Although initially hindered by structural issues and a temperamental powerplant, the Hawker Typhoon, once it matured, became one of the most effective low-level interceptors and ground attack aircraft of WWII. More than three thousand of them served in the RAF, and the type was legendary in its time, which makes it all the more shocking that just one complete example remains today; Typhoon Mk.IB MN235 at the Royal Air Force Museum – and even this aircraft’s survival is simply due to its wartime testing in the USA and the Smithsonian’s Paul Garber having earmarked it for preservation in January, 1949.
However, there are currently two active projects which are mounting serious efforts to restore a Typhoon to flying condition. Each of these is based around identified partial airframes, with a collection of parts gathered over many years to support them. While the efforts in Canada surrounding the restoration of Mk.IB JP843 have been quiet for some time now, there has been significant progress with the restoration of Mk.IB RB396 in the United Kingdom. And it is this latter aircraft which we wish to draw attention too.
Hawker Typhoon Mk.IB RB396 rolled off Gloster’s production line at Hucclecote in late 1944. Interestingly, Gloster, a subsidiary of what was then the Hawker-Siddeley Group, manufactured the entire production run, other than the prototypes.
F/L Laurence ‘Pinkie’ Stark took up RB396 on her acceptance flight on November 16th, 1944. Soon after, 51 Maintenance Unit received the Typhoon, likely at RAF Lichfield in Staffordshire (ironically the same unit responsible for scrapping 900 or so Typhoons after the war. Following modifications for service, Anna Leska-Daab, a female Polish pilot in the Air Transport Auxiliary, flew RB396 on December 9th, 1944 to RAF Westhampnett where the ‘Typhie’ joined 83 Group Support Unit, one of the primary feeders for the RAF’s 2nd Tactical Air Force (where most RAF Typhoons served). After a short period with 83GSU, RB396 was ferried to the continent in early January 1945 as a replacement aircraft for RAF No.174 ‘Mauritius’ Squadron.
A Canadian named Frank Johnson became RB396’s regular pilot, having his wife’s name ‘Sheila’ painted on the engine cowling. He flew the aircraft over thirty times between mid-January 1945 and the end of March, logging almost 30 hours of combat time in RB396. The ‘Typhie’ was holed and patched on 18 occasions during this period, but her luck finally ran out on April 1st, 1945. Her pilot that day was F/L Chris House, a veteran of the North Africa campaign where he flew Hawker Hurricanes. House was in RB396 on only his sixth day of combat ops in Typhoons. As he made a rocket attack near Lingen in Lower Saxony, Germany, his Typhoon received damage from enemy flak. F/L House managed to safely flop the crippled Typhoon down into a field near Denekamp in Holland, and made his exit on foot, safely evading capture with the help of a Dutch family (who later paid with their lives sadly) and members of the local Resistance. While F/L House made it back to his squadron, and survived the war, RB396 languished where she fell until sometime after the war, when she was cut up and hauled off to a scrap yard. Somehow her rear monocoque fuselage survived long enough to make it into preservation, and she was on display in Holland until 2016 when long-time Typhoon enthusiast, David Robinson acquired her. He formed the Hawker Typhoon Preservation Group with Sam Worthington-Leese to organize and fund her restoration.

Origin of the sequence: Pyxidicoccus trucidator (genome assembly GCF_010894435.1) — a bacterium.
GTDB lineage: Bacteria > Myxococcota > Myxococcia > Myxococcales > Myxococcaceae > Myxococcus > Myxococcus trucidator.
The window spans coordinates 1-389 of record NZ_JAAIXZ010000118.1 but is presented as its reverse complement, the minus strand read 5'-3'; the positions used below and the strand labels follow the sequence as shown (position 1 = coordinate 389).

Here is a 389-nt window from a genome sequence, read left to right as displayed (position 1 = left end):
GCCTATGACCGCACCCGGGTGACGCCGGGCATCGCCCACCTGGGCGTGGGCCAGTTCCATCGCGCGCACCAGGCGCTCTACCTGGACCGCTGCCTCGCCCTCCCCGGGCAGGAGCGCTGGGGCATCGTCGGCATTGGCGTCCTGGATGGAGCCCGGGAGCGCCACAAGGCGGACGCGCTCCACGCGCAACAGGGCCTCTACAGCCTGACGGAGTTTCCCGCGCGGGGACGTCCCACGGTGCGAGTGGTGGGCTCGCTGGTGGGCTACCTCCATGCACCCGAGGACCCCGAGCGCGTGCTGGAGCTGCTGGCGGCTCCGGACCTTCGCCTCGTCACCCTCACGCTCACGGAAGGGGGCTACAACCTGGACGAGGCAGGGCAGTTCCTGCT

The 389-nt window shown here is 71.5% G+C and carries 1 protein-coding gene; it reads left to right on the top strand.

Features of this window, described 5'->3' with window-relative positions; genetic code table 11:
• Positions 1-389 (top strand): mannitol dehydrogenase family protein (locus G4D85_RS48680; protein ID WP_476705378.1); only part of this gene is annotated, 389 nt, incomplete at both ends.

The Hawker Typhoon Preservation Group, a registered British charity, is currently in the middle of a month-long CrowdFunder campaign to raise the first £50,000 of an estimated £200,000 needed to restore RB396’s rear fuselage. Just half way through this effort, they have already received pledges for £36,000 from over 260 supporters… Be sure to add your name to this list of contributors to this important project!
The team has already gathered together a significant cache of parts, design drawings, a fuselage and center section jig, not to mention the gift from Cranfield Technical College of a rebuildable Napier Sabre Mk.IIa engine, a powerplant nearly as rare as the Typhoon itself.
The Hawker Typhoon Preservation Group also has the cockpit and forward fuselage, comprising parts from several other Typhoons, gathered and restored over many years by David Robinson, so there really is a significant amount of original material to work with. Also, the team recently acquired the substantial remains of Hawker Tempest Mk.V JN768, as well as the use of a fuselage jig prepared for this aircraft’s restoration (which had until recently been mooted by Richard Grace’s company).
The Hawker Typhoon Restoration Group’s director of special projects, Matt Bone described the acquisition of JN768, and its critical part in the Typhoon’s restoration as follows:
“The JN768 project was acquired primarily for access to the jigs that were built for JN768. We do not own the jigs, but this purchase allows access to them. The jigs are compatible with RB396 as the Tempest and Typhoon fuselage structures are very similar. It was a Tommy Sopwith maxim, followed by Sydney Camm [Ed. Hawker’s chief designer], to carry forward as much as possible. This speeds production and, in Sopwith’s case, makes it cheaper to introduce and produce a new aircraft… which also meant there was more money for America’s Cup yachts [Ed. something for which Sopwith became famous]. Sopwith digression aside (an incredible man who needs more championing), having access to these jigs represents a considerable cost saving to the project and less lead time for the rebuild, as the jigs are ready for RB396.